Figure 2 shows the incidence of cardiovascular disease and stroke in the male population.
This was derived from Gen Re’s Dread Disease experience study covering the period 2012–2015 and 2015–2019 for Hong Kong, Singapore and Malaysia. As per the analysis from the leading insurance companies of the respective market, 43% of men in Singapore, 40% of men in Malaysia and 26% of men in Hong Kong had critical illness claims due to cardiovascular disease and stroke between 2015 and 2019. When compared with the 2012–2015 analysis, it was noted that there is an increase in claims by 3% in Singapore, 10% in Malaysia and 1% points in Hong Kong, which may be associated with overweight and obesity or simply an older portfolio.
Due to increases in body weight and medical complications, insurance companies may be confronted with increasing claims which will impact their profitability. To mitigate this cost, insurance companies may have to increase the premium so as to commensurate with this rising claim cost. This increase in price will impact on the healthy population.
Health insurance premium has doubled in the past 10 years, but it is unclear how much of this premium is sufficient to cover the financial burden of the obesity pandemic. The evaluation of existing and developing new health coverages related to obesity-related conditions is an important consideration for the profitability of the health insurance providers.14
The main concern of managers was that their assessors were, like the rest of the population, limited in terms of what they could do to unwind or use to escape due to lockdown restrictions and limited freedom. This contrasted with usual routines.
We asked about the impact of these concerns on the health of claims professionals. Absenteeism within claims teams varied across the companies and while sick leave increased slightly there did not appear to be any significant or concerning trends (Figure 6).
Gen Re is pleased to share the results from our latest U.S. Group Term Life Market Survey, an industry benchmarking survey covering the Group Term Life (GTL) and AD&D industry. The survey tracks sales and in‑force results as well as lapse rate and employee-paid data.
Twenty-one of the 29 companies participating in the 2021 survey have provided Group Term Life data over the past 10 survey years.
Twenty-nine companies provided GTL results for 2021. Twenty-seven provided AD&D results. On a combined basis, total GTL and AD&D in‑force premium reached $31.6 billion, with GTL representing the majority (94%) of the total. (Exhibit A)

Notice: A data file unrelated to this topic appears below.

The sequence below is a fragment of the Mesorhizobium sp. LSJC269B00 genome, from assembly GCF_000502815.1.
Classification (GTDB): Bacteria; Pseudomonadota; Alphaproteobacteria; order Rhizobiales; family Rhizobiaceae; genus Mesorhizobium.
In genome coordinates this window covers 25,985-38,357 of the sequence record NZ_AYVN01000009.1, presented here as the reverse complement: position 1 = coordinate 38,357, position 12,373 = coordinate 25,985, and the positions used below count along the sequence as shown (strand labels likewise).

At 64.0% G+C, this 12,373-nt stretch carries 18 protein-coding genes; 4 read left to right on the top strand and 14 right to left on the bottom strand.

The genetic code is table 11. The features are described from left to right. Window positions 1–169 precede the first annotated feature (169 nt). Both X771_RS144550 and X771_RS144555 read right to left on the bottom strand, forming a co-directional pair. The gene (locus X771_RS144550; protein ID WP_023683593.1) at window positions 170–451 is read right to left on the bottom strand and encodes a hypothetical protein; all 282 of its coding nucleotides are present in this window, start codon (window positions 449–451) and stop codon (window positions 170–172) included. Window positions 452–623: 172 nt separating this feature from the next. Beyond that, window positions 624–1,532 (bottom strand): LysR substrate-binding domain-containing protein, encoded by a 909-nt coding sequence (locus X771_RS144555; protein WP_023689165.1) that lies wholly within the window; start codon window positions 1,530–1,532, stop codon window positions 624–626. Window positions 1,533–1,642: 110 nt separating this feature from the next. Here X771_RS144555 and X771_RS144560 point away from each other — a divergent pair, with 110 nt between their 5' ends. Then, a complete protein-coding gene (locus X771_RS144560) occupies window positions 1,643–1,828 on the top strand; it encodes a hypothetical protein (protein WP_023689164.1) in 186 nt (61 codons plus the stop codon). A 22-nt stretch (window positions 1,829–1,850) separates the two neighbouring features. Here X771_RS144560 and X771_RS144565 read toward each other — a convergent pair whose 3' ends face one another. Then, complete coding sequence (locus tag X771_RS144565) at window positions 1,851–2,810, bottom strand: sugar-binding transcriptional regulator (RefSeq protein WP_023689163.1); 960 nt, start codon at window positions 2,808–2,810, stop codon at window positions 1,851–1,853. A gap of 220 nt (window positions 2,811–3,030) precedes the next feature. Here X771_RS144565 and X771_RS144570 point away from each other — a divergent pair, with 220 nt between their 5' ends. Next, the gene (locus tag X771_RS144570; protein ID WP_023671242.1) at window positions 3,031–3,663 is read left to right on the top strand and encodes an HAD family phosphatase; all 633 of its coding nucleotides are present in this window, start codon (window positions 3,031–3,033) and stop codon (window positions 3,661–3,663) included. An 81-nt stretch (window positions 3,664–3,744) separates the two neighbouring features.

For GTL in‑force premium, reported industry growth has ranged between 2% and 5% over the past 10 years. In 2021, in‑force premium grew by 6% compared to 2020.
After a five-year low of 1% growth in 2020, AD&D in‑force premium rose by 3% in 2021. (Exhibit B)
Second, one of the key drivers of these stable and low benefit ratios has been steady-to-declining rates of claims incidence. In a recent paper published by the SOA and co‑authored by Gen Re’s Jay Barriss, Individual Disability incidence rates were shown to have steadily improved over the 2005 to 2015 period, relative to the latest Individual Disability Valuation Table (IDIVT) incidence rate expectations.10 The favorable incidence rate trends have likely continued into at least into 2020 as Gen Re analysis on our reinsured blocks of disability business show continuing-to-stable incidence trends since 2015.
A number of studies have looked at the incidence of Long COVID, including a recently published state-of-the-art review of post-acute sequelae of severe disease.1 This indicates that 33% to 98% of survivors have symptoms or complications for at least a month. The most common of these are fatigue (28.3%‑98%), headache (91.2%), dyspnoea (13.5%‑88%), cough (10%‑13%), chest pain (5%‑42.7%), anxiety or depression (14.6%‑23%) and deficits in smell or taste (13.1%‑67%). The importance of understanding the long-term effects of COVID‑19 is vital in planning future care and management strategies. The National Institutes of Health (NIH) in the U. S. has recently allocated $470 million to build a national study population including diverse research volunteers and, to support large-scale studies on the long-term effects of COVID‑19. This is known as the NIH Researching COVID to Enhance Recovery (RECOVER) study.2